We first consider the loan age and balance of the outstanding pool of mortgages. Older vintage mortgages—those originated before 2010—were the least likely to refinance. In fact, under 9 percent of the mortgages that had been originated before 2010 that were still in repayment in 2020 were refinanced. About 17 percent of mortgages that had been originated between 2010 and 2014 were refinanced. By contrast, nearly a third of mortgages from 2015 and later vintages were refinanced during the quarters in question.
We expect a correlation between the remaining balances of mortgages and the propensity to refinance. It would make more sense to refinance if the balance is higher since the gain from refinancing is proportional to the balance refinanced. Indeed, this is what we illustrate in the chart below. Less than 10 percent of the mortgages with balances below $100,000 outstanding as of the first quarter of 2020 were subsequently refinanced, compared to nearly half of mortgages with balances between $400,000 and $500,000. Interestingly the propensity starts to decline after $500,000.
Smaller Balance Mortgages Were Less Likely to be Refinanced
With respect to the investor type of mortgages, we find that 25 percent of GSE mortgages were refinanced—a share identical between Fannie Mae and Freddie Mac. This similarity is perhaps not surprising given the potential substitution of assignment between GSEs. FHA borrowers were less likely to refinance at 22 percent, despite availability of FHA’s “streamline refinance” program. The most likely to refinance were VA mortgages. About 38 percent of VA mortgage accounts that were outstanding as of the first quarter of 2020 were refinanced by the end of 2021. The percentage of aggregate balances refinanced are higher since higher balance mortgages are more likely to refinance as shown above. Approximately 35 percent of the balances for GSE mortgages, 29 percent for FHA mortgages, 46 percent for VA mortgages, and 29 percent for other types were refinanced during this period.
In the end, fourteen million mortgages were refinanced during the COVID refinance boom, and these refinances will have effects on the mortgage market for years to come. Many borrowers who refinanced during the boom have improved either their cash flow, through a reduction in payments on their existing properties, or their liquidity by extracting equity from those properties. Approximately five million borrowers extracted a total of $430 billion in home equity from their refinancing. Meanwhile, nine million refinanced their loans without equity extraction and lowered their monthly payments, resulting in an aggregate reduction of $24 billion annually in their annual housing costs. The end of the most recent exceptionally low interest rate period leaves homeowners somewhat disincentivized to sell or change properties: Owners now looking to move will face increased borrowing costs and higher prices, with current home prices being more than 36 percent higher than they had been pre-pandemic. The improved cash flow generated by the recent refinance boom will potentially provide significant support to future consumption.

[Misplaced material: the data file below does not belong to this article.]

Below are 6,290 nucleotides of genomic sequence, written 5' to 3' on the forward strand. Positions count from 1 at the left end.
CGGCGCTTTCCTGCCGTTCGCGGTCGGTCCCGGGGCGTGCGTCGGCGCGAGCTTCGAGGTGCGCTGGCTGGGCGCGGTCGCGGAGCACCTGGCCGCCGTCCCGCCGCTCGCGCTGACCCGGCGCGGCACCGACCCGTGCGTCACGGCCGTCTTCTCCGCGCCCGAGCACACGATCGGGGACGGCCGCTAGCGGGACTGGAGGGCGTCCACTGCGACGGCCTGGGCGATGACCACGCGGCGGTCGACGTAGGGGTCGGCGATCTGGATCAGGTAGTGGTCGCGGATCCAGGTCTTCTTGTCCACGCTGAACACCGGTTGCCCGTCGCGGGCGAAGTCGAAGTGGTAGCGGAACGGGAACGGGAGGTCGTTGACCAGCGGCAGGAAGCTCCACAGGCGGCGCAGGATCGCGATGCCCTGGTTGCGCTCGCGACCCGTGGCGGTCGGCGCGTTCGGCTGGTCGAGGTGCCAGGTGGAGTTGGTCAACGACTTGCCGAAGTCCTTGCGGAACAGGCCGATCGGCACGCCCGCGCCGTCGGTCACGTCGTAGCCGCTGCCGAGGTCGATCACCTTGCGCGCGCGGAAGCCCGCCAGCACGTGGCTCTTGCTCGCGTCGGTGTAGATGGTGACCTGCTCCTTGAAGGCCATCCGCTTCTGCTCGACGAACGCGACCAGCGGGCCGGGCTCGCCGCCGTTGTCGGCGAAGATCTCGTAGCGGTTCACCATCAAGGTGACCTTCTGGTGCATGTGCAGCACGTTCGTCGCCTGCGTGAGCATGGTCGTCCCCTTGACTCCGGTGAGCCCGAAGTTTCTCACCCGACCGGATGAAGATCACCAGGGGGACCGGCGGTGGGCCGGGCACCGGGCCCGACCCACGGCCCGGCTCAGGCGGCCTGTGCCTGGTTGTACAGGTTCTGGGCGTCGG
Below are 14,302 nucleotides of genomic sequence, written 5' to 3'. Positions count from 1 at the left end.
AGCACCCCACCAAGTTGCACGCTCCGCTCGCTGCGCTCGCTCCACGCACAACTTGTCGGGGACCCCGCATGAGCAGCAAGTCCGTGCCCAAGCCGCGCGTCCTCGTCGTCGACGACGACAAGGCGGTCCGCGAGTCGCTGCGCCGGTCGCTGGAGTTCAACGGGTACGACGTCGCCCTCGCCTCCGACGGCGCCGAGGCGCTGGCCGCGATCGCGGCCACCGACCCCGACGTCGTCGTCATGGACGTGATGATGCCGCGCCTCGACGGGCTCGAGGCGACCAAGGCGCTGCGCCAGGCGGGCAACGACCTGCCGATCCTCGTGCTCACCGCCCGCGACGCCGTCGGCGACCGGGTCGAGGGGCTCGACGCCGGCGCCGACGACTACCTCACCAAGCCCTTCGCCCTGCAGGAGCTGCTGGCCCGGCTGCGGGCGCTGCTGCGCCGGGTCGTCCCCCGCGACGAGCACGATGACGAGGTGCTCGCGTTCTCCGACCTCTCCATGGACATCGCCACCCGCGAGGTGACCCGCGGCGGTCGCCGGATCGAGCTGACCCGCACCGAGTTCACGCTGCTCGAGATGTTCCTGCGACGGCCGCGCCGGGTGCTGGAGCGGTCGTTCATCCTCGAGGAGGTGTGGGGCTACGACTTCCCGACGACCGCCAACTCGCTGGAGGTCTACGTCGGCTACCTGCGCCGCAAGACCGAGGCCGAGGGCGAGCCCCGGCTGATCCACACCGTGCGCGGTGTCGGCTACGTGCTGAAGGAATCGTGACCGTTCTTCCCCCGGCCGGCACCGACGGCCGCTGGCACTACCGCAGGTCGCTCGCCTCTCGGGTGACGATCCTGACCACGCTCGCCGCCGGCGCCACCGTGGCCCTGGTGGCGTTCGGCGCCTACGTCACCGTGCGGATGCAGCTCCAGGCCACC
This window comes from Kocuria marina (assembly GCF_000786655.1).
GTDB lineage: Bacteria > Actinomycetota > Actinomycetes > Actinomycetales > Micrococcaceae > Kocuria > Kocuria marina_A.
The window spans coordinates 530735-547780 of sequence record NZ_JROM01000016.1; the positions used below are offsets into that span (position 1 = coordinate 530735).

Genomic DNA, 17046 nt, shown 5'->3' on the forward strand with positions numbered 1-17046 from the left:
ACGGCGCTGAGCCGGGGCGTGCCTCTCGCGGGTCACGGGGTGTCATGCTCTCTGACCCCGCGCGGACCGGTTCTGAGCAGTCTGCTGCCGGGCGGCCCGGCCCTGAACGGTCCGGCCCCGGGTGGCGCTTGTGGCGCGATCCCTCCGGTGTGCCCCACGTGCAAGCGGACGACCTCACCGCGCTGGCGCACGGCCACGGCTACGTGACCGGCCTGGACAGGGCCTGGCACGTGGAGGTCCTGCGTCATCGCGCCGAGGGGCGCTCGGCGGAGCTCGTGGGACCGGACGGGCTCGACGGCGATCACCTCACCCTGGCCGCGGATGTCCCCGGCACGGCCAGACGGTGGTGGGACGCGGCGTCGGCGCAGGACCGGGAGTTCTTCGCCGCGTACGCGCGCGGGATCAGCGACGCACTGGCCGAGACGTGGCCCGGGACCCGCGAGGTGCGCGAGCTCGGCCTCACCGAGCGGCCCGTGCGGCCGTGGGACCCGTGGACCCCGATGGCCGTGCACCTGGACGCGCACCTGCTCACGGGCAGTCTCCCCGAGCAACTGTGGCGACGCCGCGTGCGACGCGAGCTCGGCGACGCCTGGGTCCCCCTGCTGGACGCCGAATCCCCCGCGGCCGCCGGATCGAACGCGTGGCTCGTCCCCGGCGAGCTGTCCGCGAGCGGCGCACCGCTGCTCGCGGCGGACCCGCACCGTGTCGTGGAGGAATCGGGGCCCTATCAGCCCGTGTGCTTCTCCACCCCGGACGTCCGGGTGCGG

Andrew F. Haughwout is the director of Household and Public Policy Research in the Federal Reserve Bank of New York’s Research and Statistics Group.
Donghoon Lee is an economic research advisor in Consumer Behavior Studies in the Federal Reserve Bank of New York’s Research and Statistics Group.
Daniel Mangrum is a research economist in Equitable Growth Studies in the Federal Reserve Bank of New York’s Research and Statistics Group.
Joelle Scally is a senior data strategist in the Federal Reserve Bank of New York’s Research and Statistics Group.
Wilbert van der Klaauw is the economic research advisor for Household and Public Policy Research in the Federal Reserve Bank of New York’s Research and Statistics Group.
How to cite this post:
Andrew Haughwout, Donghoon Lee, Daniel Mangrum, Joelle Scally, and Wilbert van der Klaauw, “The Great Pandemic Mortgage Refinance Boom,” Federal Reserve Bank of New York Liberty Street Economics, May 15, 2023, https://libertystreeteconomics.newyorkfed.org/2023/05/the-great-pandemic-mortgage-refinance-boom/.
The views expressed in this post are those of the author(s) and do not necessarily reflect the position of the Federal Reserve Bank of New York or the Federal Reserve System. Any errors or omissions are the responsibility of the author(s).
It would be interesting to know who provided all this very low interest debt, and terms (fixed/variable rates) and maturities, 1-,15,30 year etc)